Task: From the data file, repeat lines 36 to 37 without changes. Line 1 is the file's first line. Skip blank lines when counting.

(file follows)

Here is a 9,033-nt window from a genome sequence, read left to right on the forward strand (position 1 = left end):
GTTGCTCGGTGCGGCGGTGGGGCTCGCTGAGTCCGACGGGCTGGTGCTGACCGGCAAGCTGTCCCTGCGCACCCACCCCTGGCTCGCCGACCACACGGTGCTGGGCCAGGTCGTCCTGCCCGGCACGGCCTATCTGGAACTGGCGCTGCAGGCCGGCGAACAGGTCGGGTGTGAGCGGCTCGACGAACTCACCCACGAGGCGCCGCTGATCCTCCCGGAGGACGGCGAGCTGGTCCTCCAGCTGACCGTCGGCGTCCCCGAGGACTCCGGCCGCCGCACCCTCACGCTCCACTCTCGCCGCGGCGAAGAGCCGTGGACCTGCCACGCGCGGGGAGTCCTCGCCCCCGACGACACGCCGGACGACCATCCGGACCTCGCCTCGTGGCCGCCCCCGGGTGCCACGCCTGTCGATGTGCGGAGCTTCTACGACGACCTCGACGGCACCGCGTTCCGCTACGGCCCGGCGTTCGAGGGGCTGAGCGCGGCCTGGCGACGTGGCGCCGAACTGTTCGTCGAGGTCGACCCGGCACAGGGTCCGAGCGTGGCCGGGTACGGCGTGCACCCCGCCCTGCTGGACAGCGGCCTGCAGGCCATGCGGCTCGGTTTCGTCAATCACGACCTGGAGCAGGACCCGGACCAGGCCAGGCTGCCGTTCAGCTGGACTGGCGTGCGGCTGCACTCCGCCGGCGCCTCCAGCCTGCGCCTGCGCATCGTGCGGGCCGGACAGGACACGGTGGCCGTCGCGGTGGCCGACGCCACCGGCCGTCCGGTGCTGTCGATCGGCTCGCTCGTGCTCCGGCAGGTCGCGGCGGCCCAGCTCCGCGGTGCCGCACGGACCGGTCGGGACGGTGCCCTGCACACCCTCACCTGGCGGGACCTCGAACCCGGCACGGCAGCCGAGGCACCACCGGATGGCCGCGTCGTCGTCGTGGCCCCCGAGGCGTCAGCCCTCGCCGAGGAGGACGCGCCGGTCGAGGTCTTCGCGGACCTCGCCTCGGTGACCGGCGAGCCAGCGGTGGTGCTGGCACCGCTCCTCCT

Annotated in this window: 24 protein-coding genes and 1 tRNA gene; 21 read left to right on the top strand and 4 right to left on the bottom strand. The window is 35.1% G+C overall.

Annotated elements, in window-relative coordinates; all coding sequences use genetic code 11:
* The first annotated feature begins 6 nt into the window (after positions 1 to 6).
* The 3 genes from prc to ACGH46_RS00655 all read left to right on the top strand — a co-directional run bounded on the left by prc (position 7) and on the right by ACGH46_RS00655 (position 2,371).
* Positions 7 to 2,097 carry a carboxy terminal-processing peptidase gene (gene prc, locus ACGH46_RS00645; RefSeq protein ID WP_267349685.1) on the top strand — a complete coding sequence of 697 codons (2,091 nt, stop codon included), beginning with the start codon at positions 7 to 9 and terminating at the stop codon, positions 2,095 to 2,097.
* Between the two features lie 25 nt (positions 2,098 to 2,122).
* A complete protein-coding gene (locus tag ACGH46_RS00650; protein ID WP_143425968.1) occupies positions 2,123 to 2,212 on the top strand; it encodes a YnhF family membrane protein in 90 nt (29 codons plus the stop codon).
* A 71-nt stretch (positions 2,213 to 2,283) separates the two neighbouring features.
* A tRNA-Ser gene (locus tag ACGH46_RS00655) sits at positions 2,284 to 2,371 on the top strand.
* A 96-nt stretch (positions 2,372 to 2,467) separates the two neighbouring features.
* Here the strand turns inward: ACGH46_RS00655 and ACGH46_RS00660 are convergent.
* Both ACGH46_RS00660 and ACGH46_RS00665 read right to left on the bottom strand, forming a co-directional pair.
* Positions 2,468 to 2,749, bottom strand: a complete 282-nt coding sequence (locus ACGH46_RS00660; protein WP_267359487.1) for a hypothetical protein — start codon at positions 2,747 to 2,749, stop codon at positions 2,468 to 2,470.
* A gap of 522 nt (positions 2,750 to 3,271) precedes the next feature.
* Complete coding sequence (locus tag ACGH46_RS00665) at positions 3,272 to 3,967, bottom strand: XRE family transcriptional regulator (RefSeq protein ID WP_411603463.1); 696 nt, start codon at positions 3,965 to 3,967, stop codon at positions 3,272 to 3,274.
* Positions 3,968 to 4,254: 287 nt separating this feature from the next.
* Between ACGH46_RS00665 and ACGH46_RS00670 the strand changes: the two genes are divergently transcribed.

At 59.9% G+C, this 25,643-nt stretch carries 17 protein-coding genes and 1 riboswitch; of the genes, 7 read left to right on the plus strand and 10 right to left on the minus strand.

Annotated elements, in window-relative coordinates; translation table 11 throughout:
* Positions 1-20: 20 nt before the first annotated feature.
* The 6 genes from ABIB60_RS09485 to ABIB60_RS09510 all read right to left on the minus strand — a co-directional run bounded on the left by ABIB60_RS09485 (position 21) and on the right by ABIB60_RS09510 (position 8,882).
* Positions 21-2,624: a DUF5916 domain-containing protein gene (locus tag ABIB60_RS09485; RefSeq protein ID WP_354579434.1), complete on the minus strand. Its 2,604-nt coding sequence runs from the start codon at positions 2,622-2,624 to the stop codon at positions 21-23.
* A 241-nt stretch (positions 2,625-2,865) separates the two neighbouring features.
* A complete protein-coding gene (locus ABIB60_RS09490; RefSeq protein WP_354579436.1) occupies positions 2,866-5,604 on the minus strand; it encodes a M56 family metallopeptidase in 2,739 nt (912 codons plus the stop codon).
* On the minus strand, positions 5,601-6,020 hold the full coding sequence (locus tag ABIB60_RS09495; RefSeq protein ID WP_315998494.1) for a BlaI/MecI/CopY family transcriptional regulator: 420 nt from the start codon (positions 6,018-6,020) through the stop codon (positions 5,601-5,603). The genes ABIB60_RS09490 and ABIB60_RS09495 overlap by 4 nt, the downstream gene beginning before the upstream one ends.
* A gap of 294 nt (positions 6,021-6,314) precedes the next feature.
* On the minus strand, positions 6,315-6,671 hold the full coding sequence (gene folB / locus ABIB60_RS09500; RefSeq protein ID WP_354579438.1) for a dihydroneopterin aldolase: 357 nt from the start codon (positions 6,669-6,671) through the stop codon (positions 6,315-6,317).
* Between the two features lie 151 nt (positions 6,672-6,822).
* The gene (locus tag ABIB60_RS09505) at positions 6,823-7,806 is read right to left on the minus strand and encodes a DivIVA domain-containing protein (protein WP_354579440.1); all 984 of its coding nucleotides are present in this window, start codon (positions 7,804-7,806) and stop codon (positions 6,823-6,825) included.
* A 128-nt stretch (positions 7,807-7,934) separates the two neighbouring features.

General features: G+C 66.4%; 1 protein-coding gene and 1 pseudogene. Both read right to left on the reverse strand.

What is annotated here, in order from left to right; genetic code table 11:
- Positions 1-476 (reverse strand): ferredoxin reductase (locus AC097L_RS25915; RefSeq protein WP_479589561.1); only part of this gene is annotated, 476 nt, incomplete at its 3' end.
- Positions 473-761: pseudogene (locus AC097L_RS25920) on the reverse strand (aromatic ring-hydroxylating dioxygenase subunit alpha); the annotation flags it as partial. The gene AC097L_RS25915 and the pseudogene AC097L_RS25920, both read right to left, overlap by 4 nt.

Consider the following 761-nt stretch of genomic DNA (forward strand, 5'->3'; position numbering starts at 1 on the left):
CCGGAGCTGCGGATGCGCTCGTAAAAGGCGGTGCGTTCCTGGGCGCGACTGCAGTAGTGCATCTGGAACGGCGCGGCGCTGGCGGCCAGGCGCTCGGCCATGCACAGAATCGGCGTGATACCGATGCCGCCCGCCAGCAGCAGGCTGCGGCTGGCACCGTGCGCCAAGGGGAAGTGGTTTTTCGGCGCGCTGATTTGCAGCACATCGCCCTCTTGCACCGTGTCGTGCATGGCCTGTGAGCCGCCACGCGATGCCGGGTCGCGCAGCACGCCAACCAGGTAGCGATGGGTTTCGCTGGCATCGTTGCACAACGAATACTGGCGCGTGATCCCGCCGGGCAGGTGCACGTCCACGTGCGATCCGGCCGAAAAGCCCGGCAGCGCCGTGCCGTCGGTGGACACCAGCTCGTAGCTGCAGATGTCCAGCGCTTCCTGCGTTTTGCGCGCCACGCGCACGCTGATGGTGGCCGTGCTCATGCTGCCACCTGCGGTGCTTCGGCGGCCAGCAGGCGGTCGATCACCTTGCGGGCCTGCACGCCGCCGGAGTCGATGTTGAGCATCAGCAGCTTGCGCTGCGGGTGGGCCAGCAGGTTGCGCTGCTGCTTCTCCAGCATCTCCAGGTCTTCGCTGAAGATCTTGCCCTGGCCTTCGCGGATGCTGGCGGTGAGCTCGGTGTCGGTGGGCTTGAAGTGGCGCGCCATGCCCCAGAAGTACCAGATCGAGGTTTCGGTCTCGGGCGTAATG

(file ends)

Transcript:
- Positions 473-761: pseudogene (locus AC097L_RS25920) on the reverse strand (aromatic ring-hydroxylating dioxygenase subunit alpha); the annotation flags it as partial. The gene AC097L_RS25915 and the pseudogene AC097L_RS25920, both read right to left, overlap by 4 nt.

Consider the following 761-nt stretch of genomic DNA (forward strand, 5'->3'; position numbering starts at 1 on the left):